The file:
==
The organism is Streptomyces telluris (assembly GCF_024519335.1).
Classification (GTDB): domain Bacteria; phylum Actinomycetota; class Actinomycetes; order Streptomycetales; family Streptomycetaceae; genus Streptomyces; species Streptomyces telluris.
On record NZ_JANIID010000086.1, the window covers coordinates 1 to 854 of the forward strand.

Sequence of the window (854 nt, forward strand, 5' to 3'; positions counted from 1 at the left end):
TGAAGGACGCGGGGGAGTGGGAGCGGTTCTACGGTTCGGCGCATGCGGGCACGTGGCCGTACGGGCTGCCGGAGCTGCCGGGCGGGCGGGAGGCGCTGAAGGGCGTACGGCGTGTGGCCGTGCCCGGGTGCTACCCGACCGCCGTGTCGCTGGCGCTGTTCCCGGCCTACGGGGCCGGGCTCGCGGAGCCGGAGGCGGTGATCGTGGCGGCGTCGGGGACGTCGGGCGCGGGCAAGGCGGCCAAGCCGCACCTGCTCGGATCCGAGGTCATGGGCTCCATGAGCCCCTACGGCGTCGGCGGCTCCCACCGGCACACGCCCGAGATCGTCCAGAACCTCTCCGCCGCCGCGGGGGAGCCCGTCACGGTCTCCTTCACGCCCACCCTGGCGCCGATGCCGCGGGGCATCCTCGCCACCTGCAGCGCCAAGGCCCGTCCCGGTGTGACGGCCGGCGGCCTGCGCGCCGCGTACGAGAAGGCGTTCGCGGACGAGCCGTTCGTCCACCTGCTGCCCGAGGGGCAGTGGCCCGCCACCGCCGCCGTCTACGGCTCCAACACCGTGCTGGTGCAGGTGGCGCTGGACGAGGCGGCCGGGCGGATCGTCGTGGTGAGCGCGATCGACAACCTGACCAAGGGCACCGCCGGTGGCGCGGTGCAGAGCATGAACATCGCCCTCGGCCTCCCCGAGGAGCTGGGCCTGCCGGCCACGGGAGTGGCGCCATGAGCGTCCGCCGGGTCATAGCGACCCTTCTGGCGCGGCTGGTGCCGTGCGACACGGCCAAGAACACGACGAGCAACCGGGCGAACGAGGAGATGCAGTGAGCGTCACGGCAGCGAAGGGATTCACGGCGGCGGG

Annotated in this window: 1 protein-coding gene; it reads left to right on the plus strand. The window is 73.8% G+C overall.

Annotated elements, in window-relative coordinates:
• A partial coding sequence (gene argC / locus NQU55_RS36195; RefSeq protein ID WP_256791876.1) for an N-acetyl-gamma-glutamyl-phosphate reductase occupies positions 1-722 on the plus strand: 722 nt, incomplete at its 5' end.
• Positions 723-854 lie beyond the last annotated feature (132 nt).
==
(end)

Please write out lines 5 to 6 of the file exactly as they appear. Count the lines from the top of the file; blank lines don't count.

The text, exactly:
TGAAGGACGCGGGGGAGTGGGAGCGGTTCTACGGTTCGGCGCATGCGGGCACGTGGCCGTACGGGCTGCCGGAGCTGCCGGGCGGGCGGGAGGCGCTGAAGGGCGTACGGCGTGTGGCCGTGCCCGGGTGCTACCCGACCGCCGTGTCGCTGGCGCTGTTCCCGGCCTACGGGGCCGGGCTCGCGGAGCCGGAGGCGGTGATCGTGGCGGCGTCGGGGACGTCGGGCGCGGGCAAGGCGGCCAAGCCGCACCTGCTCGGATCCGAGGTCATGGGCTCCATGAGCCCCTACGGCGTCGGCGGCTCCCACCGGCACACGCCCGAGATCGTCCAGAACCTCTCCGCCGCCGCGGGGGAGCCCGTCACGGTCTCCTTCACGCCCACCCTGGCGCCGATGCCGCGGGGCATCCTCGCCACCTGCAGCGCCAAGGCCCGTCCCGGTGTGACGGCCGGCGGCCTGCGCGCCGCGTACGAGAAGGCGTTCGCGGACGAGCCGTTCGTCCACCTGCTGCCCGAGGGGCAGTGGCCCGCCACCGCCGCCGTCTACGGCTCCAACACCGTGCTGGTGCAGGTGGCGCTGGACGAGGCGGCCGGGCGGATCGTCGTGGTGAGCGCGATCGACAACCTGACCAAGGGCACCGCCGGTGGCGCGGTGCAGAGCATGAACATCGCCCTCGGCCTCCCCGAGGAGCTGGGCCTGCCGGCCACGGGAGTGGCGCCATGAGCGTCCGCCGGGTCATAGCGACCCTTCTGGCGCGGCTGGTGCCGTGCGACACGGCCAAGAACACGACGAGCAACCGGGCGAACGAGGAGATGCAGTGAGCGTCACGGCAGCGAAGGGATTCACGGCGGCGGG

Annotated in this window: 1 protein-coding gene; it reads left to right on the plus strand. The window is 73.8% G+C overall.